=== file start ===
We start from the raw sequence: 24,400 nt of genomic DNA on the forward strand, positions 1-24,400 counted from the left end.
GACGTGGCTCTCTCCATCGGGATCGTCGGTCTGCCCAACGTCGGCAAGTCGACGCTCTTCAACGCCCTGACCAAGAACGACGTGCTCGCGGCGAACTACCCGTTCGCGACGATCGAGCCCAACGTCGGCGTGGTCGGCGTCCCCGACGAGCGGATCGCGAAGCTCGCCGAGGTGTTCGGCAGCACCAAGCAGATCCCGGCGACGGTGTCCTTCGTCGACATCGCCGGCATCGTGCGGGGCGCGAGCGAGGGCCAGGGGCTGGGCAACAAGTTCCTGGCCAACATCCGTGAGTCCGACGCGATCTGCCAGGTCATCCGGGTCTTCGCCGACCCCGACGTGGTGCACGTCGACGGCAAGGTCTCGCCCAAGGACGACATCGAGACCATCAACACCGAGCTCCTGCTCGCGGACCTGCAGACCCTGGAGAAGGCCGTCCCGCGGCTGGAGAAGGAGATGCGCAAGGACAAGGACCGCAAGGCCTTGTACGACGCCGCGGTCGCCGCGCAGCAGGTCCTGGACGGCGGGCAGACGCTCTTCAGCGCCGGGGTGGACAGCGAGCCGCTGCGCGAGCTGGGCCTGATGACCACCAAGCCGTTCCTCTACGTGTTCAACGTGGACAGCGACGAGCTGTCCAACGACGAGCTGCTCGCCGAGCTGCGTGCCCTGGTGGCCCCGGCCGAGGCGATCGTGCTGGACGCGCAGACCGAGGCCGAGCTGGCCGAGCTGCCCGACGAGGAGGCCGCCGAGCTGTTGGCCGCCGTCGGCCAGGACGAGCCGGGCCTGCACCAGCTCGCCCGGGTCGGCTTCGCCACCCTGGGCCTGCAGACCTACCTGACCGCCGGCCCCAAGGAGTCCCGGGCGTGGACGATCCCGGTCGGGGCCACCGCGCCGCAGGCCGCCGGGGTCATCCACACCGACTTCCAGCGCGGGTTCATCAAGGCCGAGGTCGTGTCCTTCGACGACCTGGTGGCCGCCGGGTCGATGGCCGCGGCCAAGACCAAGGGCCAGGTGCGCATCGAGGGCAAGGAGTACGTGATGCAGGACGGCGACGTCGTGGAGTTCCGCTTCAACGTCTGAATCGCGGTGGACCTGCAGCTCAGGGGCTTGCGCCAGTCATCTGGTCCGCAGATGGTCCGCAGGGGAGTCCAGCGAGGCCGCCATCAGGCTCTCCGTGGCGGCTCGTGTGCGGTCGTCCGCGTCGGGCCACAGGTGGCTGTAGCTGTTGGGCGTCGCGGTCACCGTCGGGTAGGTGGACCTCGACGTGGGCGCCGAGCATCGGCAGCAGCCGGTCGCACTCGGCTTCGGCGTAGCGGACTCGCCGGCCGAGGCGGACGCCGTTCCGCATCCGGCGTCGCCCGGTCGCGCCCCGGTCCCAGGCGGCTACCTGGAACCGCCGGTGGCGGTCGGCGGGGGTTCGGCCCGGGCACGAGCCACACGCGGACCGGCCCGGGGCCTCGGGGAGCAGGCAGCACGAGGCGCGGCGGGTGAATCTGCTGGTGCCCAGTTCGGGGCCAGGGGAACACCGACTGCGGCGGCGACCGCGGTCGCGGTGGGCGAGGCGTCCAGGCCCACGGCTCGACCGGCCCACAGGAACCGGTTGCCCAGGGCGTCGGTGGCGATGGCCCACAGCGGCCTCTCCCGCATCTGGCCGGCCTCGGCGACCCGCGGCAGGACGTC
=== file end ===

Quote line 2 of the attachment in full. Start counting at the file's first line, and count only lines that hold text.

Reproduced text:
GACGTGGCTCTCTCCATCGGGATCGTCGGTCTGCCCAACGTCGGCAAGTCGACGCTCTTCAACGCCCTGACCAAGAACGACGTGCTCGCGGCGAACTACCCGTTCGCGACGATCGAGCCCAACGTCGGCGTGGTCGGCGTCCCCGACGAGCGGATCGCGAAGCTCGCCGAGGTGTTCGGCAGCACCAAGCAGATCCCGGCGACGGTGTCCTTCGTCGACATCGCCGGCATCGTGCGGGGCGCGAGCGAGGGCCAGGGGCTGGGCAACAAGTTCCTGGCCAACATCCGTGAGTCCGACGCGATCTGCCAGGTCATCCGGGTCTTCGCCGACCCCGACGTGGTGCACGTCGACGGCAAGGTCTCGCCCAAGGACGACATCGAGACCATCAACACCGAGCTCCTGCTCGCGGACCTGCAGACCCTGGAGAAGGCCGTCCCGCGGCTGGAGAAGGAGATGCGCAAGGACAAGGACCGCAAGGCCTTGTACGACGCCGCGGTCGCCGCGCAGCAGGTCCTGGACGGCGGGCAGACGCTCTTCAGCGCCGGGGTGGACAGCGAGCCGCTGCGCGAGCTGGGCCTGATGACCACCAAGCCGTTCCTCTACGTGTTCAACGTGGACAGCGACGAGCTGTCCAACGACGAGCTGCTCGCCGAGCTGCGTGCCCTGGTGGCCCCGGCCGAGGCGATCGTGCTGGACGCGCAGACCGAGGCCGAGCTGGCCGAGCTGCCCGACGAGGAGGCCGCCGAGCTGTTGGCCGCCGTCGGCCAGGACGAGCCGGGCCTGCACCAGCTCGCCCGGGTCGGCTTCGCCACCCTGGGCCTGCAGACCTACCTGACCGCCGGCCCCAAGGAGTCCCGGGCGTGGACGATCCCGGTCGGGGCCACCGCGCCGCAGGCCGCCGGGGTCATCCACACCGACTTCCAGCGCGGGTTCATCAAGGCCGAGGTCGTGTCCTTCGACGACCTGGTGGCCGCCGGGTCGATGGCCGCGGCCAAGACCAAGGGCCAGGTGCGCATCGAGGGCAAGGAGTACGTGATGCAGGACGGCGACGTCGTGGAGTTCCGCTTCAACGTCTGAATCGCGGTGGACCTGCAGCTCAGGGGCTTGCGCCAGTCATCTGGTCCGCAGATGGTCCGCAGGGGAGTCCAGCGAGGCCGCCATCAGGCTCTCCGTGGCGGCTCGTGTGCGGTCGTCCGCGTCGGGCCACAGGTGGCTGTAGCTGTTGGGCGTCGCGGTCACCGTCGGGTAGGTGGACCTCGACGTGGGCGCCGAGCATCGGCAGCAGCCGGTCGCACTCGGCTTCGGCGTAGCGGACTCGCCGGCCGAGGCGGACGCCGTTCCGCATCCGGCGTCGCCCGGTCGCGCCCCGGTCCCAGGCGGCTACCTGGAACCGCCGGTGGCGGTCGGCGGGGGTTCGGCCCGGGCACGAGCCACACGCGGACCGGCCCGGGGCCTCGGGGAGCAGGCAGCACGAGGCGCGGCGGGTGAATCTGCTGGTGCCCAGTTCGGGGCCAGGGGAACACCGACTGCGGCGGCGACCGCGGTCGCGGTGGGCGAGGCGTCCAGGCCCACGGCTCGACCGGCCCACAGGAACCGGTTGCCCAGGGCGTCGGTGGCGATGGCCCACAGCGGCCTCTCCCGCATCTGGCCGGCCTCGGCGACCCGCGGCAGGACGTC